BAIA Bits: visionary artist Mr. Imagination

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Gregory Warmack, “Mr Imagination” (1948-2012)

 

In 1978, 30-year-old Chicago native Gregory Warmack had a chilling premonition he would die a violent death. One week after his disturbing vision, the mixed media artist was shot twice while vending his handmade jewelry on the street not far from the impoverished Maywood neighborhood where he grew up. Warmack remained in a coma for two weeks, hovering near death.

Warmack did not die from the vicious attack. Instead, he was born again.

Warmack later acknowledged an “out of body experience” that changed him forever. As a result of the traumatic event and its resultant spiritual awakening, the reinvigorated artist assumed the moniker “Mr. Imagination” and began incorporating different types of recycled materials in his art, including bottle caps, rocks, beads and other trinkets.

 

Art of Mr. Imagination, Dorsey Collection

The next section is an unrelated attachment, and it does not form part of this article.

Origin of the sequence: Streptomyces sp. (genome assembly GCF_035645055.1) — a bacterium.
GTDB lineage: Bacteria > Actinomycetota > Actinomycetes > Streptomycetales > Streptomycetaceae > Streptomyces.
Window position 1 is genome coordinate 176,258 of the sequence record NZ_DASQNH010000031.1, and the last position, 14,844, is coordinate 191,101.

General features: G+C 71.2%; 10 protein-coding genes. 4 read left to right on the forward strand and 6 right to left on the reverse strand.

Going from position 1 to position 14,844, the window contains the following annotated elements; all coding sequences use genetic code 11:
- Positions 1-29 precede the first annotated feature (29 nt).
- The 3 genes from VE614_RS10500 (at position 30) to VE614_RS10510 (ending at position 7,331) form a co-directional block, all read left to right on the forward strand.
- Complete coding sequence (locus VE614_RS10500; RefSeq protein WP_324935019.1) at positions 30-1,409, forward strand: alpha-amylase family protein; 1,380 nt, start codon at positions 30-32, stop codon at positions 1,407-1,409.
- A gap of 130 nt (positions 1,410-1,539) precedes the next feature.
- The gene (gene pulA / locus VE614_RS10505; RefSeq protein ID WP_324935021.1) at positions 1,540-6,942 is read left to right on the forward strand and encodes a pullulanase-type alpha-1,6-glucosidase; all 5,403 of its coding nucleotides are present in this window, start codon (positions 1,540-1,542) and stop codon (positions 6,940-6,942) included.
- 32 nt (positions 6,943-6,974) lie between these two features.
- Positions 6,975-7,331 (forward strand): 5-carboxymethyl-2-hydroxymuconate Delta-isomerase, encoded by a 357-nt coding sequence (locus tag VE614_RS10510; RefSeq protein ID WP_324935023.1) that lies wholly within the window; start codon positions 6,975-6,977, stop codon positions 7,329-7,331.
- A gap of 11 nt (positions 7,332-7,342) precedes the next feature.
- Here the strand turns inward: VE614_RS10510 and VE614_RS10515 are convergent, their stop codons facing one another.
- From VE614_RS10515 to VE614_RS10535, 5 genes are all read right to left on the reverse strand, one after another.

In the early 1980s, upon carving figures from chunks of industrial sandstone, Mr. Imagination’s artwork grew more popular. He was known to work with youth and further encourage them by incorporating images of African pharaohs and kings into his pieces. Simultaneously, his art was recognized as representative of those marginalized by society given its employment of cast-off objects and discarded materials from the streets and alleyways of his hometown. It further symbolized his own triumph as these unwanted objects were transformed into stunning pieces of art, into visual manifestations of his own unique identity.

In 2009, after living in Pennsylvania for eight years and sustaining a house fire that destroyed most of his work, Mr. Imagination relocated to Atlanta where he created a haven for young and emerging artists. By this time, his works had been featured by and collected in museums around the world, as far away as the Halle Sainte Pierre in Paris. Here, in the states, his creations were included in, among other collections, the permanent collection of the Dallas Museum of Art, the Smithsonian American Art Museum, the American Visionary Art Museum in Baltimore, the Center for Intuitive and Outside Art in Chicago, and at House of Blues locations in Chicago, Las Vegas and Orlando.

Mr. Imagination died on Wednesday, May 30, 2012, in Atlanta.

His art, and his imagination, live on.

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